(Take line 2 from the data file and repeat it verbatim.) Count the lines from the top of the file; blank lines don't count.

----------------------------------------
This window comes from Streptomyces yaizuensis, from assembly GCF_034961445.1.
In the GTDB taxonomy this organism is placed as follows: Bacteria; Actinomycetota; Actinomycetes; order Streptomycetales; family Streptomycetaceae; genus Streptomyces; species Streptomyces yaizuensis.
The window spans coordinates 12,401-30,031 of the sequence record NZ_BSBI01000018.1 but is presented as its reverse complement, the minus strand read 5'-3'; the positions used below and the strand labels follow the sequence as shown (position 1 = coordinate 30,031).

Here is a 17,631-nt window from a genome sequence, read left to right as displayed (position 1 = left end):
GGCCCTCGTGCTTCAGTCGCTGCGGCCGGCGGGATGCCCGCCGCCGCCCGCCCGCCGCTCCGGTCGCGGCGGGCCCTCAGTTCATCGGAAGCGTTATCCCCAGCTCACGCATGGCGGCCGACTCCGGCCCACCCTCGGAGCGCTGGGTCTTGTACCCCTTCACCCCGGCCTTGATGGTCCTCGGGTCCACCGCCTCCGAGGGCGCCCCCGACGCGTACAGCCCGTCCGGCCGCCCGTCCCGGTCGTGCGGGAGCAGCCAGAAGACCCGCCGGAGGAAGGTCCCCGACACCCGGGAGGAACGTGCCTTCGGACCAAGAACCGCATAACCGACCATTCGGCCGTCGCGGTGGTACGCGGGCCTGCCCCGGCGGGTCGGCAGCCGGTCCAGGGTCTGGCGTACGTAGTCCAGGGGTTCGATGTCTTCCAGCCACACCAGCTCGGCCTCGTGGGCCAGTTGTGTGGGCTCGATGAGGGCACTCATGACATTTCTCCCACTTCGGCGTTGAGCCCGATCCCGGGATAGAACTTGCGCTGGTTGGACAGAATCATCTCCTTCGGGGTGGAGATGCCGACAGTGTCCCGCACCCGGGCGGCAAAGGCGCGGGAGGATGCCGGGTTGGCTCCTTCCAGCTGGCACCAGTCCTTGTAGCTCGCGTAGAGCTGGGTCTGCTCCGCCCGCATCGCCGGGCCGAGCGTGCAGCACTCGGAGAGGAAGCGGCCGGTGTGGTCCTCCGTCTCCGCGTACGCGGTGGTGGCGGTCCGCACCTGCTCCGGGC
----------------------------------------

In the GTDB taxonomy this organism is placed as follows: Bacteria; Actinomycetota; Actinomycetes; order Streptomycetales; family Streptomycetaceae; genus Streptomyces; species Streptomyces yaizuensis.